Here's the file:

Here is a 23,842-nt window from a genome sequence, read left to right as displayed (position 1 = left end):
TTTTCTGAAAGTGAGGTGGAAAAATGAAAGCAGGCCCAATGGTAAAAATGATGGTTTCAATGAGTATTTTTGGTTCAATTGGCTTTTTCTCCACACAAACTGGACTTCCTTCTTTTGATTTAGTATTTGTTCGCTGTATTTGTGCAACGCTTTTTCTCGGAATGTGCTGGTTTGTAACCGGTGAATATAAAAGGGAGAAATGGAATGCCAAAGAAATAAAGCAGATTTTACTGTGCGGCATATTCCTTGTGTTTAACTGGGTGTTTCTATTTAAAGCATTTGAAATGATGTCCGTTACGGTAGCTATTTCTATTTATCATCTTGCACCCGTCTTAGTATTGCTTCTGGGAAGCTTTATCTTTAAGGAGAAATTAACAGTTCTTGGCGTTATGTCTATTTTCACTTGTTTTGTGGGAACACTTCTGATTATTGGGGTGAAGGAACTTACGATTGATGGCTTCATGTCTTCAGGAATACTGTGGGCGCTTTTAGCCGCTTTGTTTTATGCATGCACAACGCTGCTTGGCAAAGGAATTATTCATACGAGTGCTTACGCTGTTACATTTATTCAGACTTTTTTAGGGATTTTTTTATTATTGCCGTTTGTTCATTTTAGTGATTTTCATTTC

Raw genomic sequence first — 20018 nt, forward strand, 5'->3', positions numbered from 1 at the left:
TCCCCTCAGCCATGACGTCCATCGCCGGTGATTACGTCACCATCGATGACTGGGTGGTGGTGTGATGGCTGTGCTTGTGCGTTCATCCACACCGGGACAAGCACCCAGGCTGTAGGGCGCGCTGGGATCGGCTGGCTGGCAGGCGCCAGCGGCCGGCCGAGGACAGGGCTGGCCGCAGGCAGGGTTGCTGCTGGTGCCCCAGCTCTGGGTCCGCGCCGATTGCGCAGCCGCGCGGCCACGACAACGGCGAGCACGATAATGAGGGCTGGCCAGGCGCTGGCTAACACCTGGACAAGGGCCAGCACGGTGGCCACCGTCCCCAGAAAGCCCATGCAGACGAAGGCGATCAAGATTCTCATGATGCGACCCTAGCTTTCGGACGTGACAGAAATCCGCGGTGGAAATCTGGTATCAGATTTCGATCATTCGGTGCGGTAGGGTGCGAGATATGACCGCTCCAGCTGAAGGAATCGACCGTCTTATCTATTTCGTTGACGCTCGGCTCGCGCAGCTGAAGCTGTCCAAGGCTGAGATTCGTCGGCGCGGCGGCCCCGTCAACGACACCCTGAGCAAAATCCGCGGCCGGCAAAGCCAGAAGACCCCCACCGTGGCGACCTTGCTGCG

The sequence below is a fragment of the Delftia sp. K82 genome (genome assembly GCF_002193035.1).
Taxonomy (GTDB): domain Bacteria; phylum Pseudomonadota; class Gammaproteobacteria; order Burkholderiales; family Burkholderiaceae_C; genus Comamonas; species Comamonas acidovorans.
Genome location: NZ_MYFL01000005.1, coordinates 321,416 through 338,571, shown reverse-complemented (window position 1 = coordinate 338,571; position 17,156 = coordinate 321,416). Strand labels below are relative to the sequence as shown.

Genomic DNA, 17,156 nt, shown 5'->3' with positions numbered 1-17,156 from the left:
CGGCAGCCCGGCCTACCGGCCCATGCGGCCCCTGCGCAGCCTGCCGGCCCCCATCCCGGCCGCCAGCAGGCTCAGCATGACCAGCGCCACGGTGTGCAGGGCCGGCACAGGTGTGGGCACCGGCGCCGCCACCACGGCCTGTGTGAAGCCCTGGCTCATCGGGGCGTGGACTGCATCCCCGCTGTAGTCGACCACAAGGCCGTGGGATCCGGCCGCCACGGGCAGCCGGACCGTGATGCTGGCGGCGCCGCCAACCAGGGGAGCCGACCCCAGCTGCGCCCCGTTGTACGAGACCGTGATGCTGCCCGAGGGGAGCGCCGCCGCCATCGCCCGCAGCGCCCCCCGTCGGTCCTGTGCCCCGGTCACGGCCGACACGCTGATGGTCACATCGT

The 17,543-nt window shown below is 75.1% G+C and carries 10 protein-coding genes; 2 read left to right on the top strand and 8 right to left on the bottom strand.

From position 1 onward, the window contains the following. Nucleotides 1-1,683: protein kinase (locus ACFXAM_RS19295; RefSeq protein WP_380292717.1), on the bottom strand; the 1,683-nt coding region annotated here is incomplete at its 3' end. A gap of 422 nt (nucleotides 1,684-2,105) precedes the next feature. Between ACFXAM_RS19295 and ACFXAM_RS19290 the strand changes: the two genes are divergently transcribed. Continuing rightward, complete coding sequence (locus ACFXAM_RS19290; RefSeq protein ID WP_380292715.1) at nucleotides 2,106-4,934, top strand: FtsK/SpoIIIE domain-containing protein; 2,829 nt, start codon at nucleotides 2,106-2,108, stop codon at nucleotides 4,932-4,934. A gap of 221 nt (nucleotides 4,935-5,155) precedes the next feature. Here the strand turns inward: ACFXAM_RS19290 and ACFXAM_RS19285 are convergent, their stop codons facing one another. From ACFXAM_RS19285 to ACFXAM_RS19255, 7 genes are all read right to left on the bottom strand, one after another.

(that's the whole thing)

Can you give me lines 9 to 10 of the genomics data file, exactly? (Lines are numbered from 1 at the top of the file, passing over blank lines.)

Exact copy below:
CGGCAGCCCGGCCTACCGGCCCATGCGGCCCCTGCGCAGCCTGCCGGCCCCCATCCCGGCCGCCAGCAGGCTCAGCATGACCAGCGCCACGGTGTGCAGGGCCGGCACAGGTGTGGGCACCGGCGCCGCCACCACGGCCTGTGTGAAGCCCTGGCTCATCGGGGCGTGGACTGCATCCCCGCTGTAGTCGACCACAAGGCCGTGGGATCCGGCCGCCACGGGCAGCCGGACCGTGATGCTGGCGGCGCCGCCAACCAGGGGAGCCGACCCCAGCTGCGCCCCGTTGTACGAGACCGTGATGCTGCCCGAGGGGAGCGCCGCCGCCATCGCCCGCAGCGCCCCCCGTCGGTCCTGTGCCCCGGTCACGGCCGACACGCTGATGGTCACATCGT

The 17,543-nt window shown below is 75.1% G+C and carries 10 protein-coding genes; 2 read left to right on the top strand and 8 right to left on the bottom strand.